The Easter holidays are fast approaching and traditionally thousands of secondary school children across the country would swap their blazers and backpacks for dungarees and ski boots and head for the mountains.
Except for this year, the slopes in Europe will be largely empty of school classes. An insurmountable combination of rising costs, government regulations and red tape means that the school ski trip, once considered a rite of passage, is in danger of quickly becoming a privileged few.
In the 1980s, an estimated half a million secondary school children took part in the annual school ski trip, piling up in carriages, driving overnight and waking up in the morning to a view of snow-capped peaks in France, Austria or Italy. For many children it was the first time abroad and for the majority it was the first time on skis.
“School trips were a great way to introduce kids to skiing,” says Tim Johnson, Managing Director of Club Europe, which was founded in 1980 as one of the first companies to offer special school trips. “It wasn’t necessarily that the trips were that much cheaper, but you didn’t have to commit to skiing with a whole family. That meant kids who otherwise wouldn’t have had the opportunity to ski could try it out.”
The first major blow to school ski trips came in 1988 with the Education Reform Act. The legislation, introduced to establish national standards across the country, also changed the rules for funding school trips, stating that parents could no longer be billed for trips during school hours. Although schools can get around this by asking families for a voluntary contribution, it poses a significant logistical and financial challenge for schools – leading many to give up mid-semester ski trips altogether.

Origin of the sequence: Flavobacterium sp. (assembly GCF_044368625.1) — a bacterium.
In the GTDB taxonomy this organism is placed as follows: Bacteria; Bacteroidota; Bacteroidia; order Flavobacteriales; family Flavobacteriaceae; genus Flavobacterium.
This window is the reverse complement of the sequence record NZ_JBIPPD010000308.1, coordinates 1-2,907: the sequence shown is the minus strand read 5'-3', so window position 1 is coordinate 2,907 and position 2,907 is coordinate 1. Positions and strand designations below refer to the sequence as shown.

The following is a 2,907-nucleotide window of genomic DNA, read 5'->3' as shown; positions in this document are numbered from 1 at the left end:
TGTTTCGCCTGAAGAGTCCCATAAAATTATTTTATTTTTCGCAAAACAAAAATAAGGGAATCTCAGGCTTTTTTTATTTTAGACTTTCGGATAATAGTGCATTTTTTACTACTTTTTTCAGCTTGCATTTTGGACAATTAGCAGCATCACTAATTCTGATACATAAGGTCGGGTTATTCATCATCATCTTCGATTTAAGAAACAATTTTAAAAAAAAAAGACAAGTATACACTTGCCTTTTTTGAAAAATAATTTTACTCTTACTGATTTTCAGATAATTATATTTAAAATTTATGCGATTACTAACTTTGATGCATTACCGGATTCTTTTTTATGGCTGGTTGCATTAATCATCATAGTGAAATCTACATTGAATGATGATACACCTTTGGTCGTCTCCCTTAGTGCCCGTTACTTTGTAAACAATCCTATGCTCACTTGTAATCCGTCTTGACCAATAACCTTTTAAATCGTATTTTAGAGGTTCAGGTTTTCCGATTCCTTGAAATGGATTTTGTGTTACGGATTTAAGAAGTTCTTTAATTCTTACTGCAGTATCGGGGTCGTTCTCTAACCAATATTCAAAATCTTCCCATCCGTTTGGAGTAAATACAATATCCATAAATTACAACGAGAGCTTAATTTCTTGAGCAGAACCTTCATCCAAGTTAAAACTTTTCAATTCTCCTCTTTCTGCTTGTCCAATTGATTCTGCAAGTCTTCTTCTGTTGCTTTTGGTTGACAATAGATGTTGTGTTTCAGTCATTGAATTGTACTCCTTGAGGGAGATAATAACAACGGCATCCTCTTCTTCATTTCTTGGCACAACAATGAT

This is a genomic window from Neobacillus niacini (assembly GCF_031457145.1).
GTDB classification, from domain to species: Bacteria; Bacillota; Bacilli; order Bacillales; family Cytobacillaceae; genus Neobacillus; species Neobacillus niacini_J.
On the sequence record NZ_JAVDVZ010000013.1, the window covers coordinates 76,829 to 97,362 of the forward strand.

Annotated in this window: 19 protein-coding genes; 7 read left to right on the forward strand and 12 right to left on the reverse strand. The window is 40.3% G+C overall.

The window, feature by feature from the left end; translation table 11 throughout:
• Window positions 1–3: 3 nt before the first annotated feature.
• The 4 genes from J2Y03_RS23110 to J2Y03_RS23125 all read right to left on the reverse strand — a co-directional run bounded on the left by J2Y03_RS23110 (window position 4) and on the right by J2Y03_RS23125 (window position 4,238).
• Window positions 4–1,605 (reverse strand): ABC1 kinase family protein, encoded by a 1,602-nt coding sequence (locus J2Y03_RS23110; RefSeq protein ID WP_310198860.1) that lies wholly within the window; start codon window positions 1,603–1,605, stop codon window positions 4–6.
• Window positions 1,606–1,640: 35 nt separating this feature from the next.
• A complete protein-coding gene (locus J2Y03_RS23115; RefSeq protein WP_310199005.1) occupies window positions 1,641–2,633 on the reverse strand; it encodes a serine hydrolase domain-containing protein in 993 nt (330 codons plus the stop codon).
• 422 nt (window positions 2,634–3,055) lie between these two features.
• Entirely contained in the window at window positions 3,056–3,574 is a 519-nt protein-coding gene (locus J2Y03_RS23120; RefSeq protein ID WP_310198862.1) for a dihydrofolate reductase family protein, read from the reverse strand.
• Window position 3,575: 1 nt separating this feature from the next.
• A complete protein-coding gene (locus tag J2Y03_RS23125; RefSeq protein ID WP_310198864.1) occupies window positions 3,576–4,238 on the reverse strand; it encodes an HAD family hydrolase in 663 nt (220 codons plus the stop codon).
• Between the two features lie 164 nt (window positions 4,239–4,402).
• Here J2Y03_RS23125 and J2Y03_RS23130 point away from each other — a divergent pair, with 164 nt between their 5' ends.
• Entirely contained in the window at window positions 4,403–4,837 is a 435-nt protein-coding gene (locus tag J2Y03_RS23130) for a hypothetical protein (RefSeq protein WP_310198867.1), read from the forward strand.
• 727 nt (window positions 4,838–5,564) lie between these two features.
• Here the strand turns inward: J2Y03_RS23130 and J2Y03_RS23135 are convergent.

“Before the Education Reform Act, we had different school ski trips almost every week between January and April,” says Johnson. “But the Education Reform Act ended vacation skiing practically overnight, urging all schools to focus on school vacations when everything is so much more expensive.”
Although data on the exact numbers of children who took part in school ski trips in the past decade has not been collected, anecdotal evidence suggests that it is only a quarter of the number of children who peaked in the early 1980s were.
“In our prime, we organized about 70 school ski trips each year,” says Johnson. Now we do about 25-30.”
According to data from Crystal Ski Holidays, which analyzed the ski market between 1980 and 2007, the number of school-age children clicking into a pair of skis had already fallen from 550,000 in the 1980s to just 133,000 in 2006/07.
Whilst government legislation dealt the first major blow to schools’ ability to run ski trips, recent events such as Brexit, the coronavirus pandemic and the cost of living crisis have all contributed to school trips being restricted to all but the lucky few at all times become more unattainable.
“The price of each leg of a ski trip has increased about 25 percent since 2019,” Johnson says. “A ski trip that cost maybe £900 in 2016 now costs £1,200. During the half term in February this can go up to £1,500. These increased prices alienate the school routine we used to serve, with children receiving free school lunches and student bonuses, and there is very little scope for them to get an affordable ski trip.”